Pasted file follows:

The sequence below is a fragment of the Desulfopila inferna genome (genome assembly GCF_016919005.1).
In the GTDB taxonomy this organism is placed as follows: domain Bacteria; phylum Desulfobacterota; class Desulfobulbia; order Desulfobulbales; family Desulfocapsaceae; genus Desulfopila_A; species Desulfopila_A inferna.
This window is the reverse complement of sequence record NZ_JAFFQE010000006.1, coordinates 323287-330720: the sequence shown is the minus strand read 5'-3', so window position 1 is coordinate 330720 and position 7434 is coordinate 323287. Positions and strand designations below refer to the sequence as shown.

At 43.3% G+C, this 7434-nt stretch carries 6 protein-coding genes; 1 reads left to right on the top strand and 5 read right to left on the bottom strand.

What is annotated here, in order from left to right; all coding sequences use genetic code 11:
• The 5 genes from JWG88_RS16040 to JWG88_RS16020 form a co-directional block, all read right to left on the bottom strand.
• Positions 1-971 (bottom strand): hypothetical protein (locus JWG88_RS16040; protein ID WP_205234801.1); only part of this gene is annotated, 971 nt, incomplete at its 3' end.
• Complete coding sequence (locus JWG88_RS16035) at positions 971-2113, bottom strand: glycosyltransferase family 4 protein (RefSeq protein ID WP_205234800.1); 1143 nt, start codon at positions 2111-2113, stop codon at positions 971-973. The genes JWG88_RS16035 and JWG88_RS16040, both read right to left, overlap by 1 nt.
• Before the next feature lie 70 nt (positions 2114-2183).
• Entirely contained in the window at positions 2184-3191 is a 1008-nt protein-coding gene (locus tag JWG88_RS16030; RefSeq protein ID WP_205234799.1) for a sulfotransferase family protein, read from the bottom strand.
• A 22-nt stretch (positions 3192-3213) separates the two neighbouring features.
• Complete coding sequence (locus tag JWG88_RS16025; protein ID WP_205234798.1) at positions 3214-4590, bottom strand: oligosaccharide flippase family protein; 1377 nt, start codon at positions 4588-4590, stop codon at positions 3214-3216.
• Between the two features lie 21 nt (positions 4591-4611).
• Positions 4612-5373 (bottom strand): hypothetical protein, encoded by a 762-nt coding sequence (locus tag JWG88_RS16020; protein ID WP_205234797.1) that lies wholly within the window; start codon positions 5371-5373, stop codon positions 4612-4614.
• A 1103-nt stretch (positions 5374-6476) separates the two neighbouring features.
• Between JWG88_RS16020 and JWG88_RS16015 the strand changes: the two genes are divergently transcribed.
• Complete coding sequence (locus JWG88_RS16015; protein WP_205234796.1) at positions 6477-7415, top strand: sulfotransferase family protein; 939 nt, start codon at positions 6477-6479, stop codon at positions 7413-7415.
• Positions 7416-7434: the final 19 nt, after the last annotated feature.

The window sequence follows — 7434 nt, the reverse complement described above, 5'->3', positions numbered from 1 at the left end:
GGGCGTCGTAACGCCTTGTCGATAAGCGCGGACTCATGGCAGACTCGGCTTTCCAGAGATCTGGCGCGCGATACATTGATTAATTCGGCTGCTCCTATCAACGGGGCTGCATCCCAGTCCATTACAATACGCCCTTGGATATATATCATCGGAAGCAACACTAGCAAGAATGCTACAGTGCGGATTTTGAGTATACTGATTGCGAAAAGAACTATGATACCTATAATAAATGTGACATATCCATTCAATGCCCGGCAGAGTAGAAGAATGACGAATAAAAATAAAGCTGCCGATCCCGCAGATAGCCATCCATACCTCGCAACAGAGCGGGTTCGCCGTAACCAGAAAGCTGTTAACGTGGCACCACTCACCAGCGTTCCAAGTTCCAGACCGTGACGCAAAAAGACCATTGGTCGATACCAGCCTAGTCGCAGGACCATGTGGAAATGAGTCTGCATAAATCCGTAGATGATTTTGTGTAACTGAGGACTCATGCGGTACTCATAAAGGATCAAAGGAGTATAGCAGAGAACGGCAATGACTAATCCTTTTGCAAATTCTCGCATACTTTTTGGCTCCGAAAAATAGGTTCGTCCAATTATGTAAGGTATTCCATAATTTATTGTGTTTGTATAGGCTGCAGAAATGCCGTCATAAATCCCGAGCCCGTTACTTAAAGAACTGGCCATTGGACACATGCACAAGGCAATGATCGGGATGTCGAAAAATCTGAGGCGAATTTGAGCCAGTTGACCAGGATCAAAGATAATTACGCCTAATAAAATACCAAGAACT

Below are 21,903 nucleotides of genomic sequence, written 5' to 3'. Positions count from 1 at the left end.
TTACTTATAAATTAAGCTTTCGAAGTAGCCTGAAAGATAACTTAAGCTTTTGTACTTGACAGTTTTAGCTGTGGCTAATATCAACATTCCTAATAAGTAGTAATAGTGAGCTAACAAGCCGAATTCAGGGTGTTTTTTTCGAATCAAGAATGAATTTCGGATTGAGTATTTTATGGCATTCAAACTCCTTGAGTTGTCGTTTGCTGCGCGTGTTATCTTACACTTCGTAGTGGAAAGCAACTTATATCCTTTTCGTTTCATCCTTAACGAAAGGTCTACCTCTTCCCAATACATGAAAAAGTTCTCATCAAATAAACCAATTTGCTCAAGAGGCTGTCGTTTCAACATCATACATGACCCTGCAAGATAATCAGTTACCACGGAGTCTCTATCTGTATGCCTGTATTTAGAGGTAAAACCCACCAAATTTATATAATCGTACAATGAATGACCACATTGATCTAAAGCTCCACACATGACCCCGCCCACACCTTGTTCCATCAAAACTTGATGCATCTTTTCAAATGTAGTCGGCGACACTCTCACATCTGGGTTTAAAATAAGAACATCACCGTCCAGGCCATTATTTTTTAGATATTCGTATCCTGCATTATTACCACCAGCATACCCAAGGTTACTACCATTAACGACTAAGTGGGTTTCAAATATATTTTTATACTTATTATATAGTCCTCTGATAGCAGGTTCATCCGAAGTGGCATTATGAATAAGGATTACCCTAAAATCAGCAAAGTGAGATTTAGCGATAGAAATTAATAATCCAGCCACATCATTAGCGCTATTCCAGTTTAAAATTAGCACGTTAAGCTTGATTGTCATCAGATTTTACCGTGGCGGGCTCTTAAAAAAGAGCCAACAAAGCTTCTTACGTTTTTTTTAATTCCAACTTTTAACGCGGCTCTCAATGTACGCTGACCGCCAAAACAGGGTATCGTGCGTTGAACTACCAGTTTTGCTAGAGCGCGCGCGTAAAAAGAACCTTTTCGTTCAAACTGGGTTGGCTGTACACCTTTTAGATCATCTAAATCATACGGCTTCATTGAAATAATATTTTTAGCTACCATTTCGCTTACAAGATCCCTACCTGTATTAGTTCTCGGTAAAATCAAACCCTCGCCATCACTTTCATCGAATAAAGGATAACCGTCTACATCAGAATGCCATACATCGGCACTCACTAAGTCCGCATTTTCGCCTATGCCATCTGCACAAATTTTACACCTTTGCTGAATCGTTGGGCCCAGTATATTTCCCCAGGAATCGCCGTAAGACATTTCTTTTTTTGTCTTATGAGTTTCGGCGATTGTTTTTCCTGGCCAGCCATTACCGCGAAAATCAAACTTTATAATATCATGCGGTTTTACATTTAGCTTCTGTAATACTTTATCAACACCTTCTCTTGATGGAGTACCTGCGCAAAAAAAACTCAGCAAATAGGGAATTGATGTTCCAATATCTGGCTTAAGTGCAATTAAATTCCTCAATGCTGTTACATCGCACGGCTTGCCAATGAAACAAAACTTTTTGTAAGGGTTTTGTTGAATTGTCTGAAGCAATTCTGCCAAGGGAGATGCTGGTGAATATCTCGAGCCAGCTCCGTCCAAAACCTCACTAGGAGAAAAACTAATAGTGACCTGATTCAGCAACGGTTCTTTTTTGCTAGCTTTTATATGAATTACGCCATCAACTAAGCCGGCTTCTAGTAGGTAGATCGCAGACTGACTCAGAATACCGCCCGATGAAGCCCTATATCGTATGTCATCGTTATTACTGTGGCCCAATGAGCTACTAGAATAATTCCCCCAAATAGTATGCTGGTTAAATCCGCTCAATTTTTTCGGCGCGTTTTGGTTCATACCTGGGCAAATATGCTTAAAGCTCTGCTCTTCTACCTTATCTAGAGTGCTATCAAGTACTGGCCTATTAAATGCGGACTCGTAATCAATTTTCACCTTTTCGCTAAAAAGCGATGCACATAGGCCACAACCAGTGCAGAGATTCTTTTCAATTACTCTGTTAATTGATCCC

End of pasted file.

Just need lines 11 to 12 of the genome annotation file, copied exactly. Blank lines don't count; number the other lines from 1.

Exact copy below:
• A 22-nt stretch (positions 3192-3213) separates the two neighbouring features.
• Complete coding sequence (locus tag JWG88_RS16025; protein ID WP_205234798.1) at positions 3214-4590, bottom strand: oligosaccharide flippase family protein; 1377 nt, start codon at positions 4588-4590, stop codon at positions 3214-3216.